Moving on to the Clayton, we find elements of both the Tracer and Clifton/Odyssey. Like the Tracer, the Clayton also uses the Pro2Lite design concept and thus feels soft then firm, from heel to forefoot. At just around one quarter ounce heavier, it would seem the Clayton could be used just like the Tracer. But there are differences that make the Clayton better suited to training, albeit uptempo training.
For starters, the Clayton sits higher off the ground than the Tracer. The Clayton has the same forefoot stack height as the Clifton/Odyssey. Offsets are nearly identical as well, with the Clayton at 4mm and the Clifton/Odyssey at 5mm. And like the Clifton/Odyssey (and most other Hoka shoes) the Clayton uses an Active Foot Frame and wide base for inherent stability. However, because of the Pro2Lite, the Clayton has a firmer feel in the forefoot.
In conjunction with the Pro2Lite design, the Clayton has an RMAT sole. The RMAT has more rebound than the EVA/rubber sole combination of the Clifton/Odyssey. Also, the forefoot matrix pattern of the RMAT enhances the dynamic aspect of the material. So the Clayton feels more lively underfoot, and with the Pro2Lite design, it has more propulsion at toe-off than the Clifton/Odyssey. On the other hand, the Clifton 2 and Odyssey maintain their respective underfoot feeling no matter where you land and throughout the entire time the shoe is on the ground. Compared to the Tracer, the Clayton is more relaxed. Overall, the Tracer feels taut like it has been wound up and ready to pounce. The Clayton is 4mm thicker than the Tracer, the RMAT has more give than the thin rubber of the Tracer, and the result is the shoe is more compliant under foot than the Tracer. This makes the ride better suited for tempo runs than pure speed.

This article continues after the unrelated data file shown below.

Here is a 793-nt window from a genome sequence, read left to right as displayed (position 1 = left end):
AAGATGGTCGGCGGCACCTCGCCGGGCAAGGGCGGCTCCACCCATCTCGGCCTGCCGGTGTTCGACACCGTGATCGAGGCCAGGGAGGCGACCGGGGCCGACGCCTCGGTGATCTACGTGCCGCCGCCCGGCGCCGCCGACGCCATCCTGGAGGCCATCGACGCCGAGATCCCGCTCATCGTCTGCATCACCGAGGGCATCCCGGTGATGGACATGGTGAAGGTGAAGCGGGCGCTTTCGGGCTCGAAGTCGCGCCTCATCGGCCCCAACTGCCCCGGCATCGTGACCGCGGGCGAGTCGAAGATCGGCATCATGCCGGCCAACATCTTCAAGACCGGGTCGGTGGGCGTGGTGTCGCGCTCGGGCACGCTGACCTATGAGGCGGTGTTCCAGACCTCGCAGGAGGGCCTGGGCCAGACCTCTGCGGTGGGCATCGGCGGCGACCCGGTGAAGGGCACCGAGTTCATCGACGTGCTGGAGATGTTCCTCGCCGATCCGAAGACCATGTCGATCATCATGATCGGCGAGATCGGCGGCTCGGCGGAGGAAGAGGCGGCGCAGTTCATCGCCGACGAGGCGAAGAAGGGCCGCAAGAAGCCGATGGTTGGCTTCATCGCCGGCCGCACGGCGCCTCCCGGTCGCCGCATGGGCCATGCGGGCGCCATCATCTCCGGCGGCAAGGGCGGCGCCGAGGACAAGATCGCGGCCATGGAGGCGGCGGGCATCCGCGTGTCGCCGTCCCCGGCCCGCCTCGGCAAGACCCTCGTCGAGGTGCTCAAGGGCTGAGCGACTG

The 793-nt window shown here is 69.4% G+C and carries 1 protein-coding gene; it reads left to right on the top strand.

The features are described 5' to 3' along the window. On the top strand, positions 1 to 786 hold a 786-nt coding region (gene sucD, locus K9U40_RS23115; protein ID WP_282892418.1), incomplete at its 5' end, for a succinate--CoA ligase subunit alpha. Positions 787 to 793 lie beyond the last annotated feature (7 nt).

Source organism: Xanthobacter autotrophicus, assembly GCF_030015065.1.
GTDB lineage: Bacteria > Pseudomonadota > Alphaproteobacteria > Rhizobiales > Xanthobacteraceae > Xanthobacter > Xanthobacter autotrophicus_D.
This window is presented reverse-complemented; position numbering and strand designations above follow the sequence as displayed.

The fit of the Clayton is much more accommodating than the tight fitting Tracer, making it suitable for faster efforts. In fact, I argue the Clayton is the best fitting Hoka shoe to date. The midfoot fit is a true medium volume, which means it fits a broad range of foot shapes. Older Hoka shoes had really high volume midfoots. However, many Hoka models have moved to this type of fit. Where the fit of the Clayton shines is the toebox. It’s more open (rounded) than the Clifton 2 and Odyssey but it’s not sloppy like some shoes. There is plenty of room for toe splay and the medium-low height feels just right.
In summary, the Clifton 2 is the softest feeling of the bunch followed closely by the Odyssey. And no matter where you strike the ground, the Clifton 2 and Odyssey will feel consistent underneath the foot. The Tracer and the Clayton have softer heels and firmer forefoots. The Tracer is the lightest, closest-to-the-ground, snuggest-fitting, firmest and fastest shoe. And the Clayton sits between the Odyssey and the Tracer, but leans closer toward the Tracer.
If you owned all four models, here would be the recommend use: Clifton 2 – recovery days. Odyssey – daily training. Clayton – tempo runs, fartlek. Tracer – long races and intervals.
If you only want to own one pair of shoes, you should change your wants (smiley face). But here are some additional recommendations. If you’re all about soft, then it’s all about the Clifton 2. If you want a versatile racing shoe that could do double duty as a trainer for an efficient runner, get the Tracer. If you want just one shoe for a broad variety of paces, get the Clayton.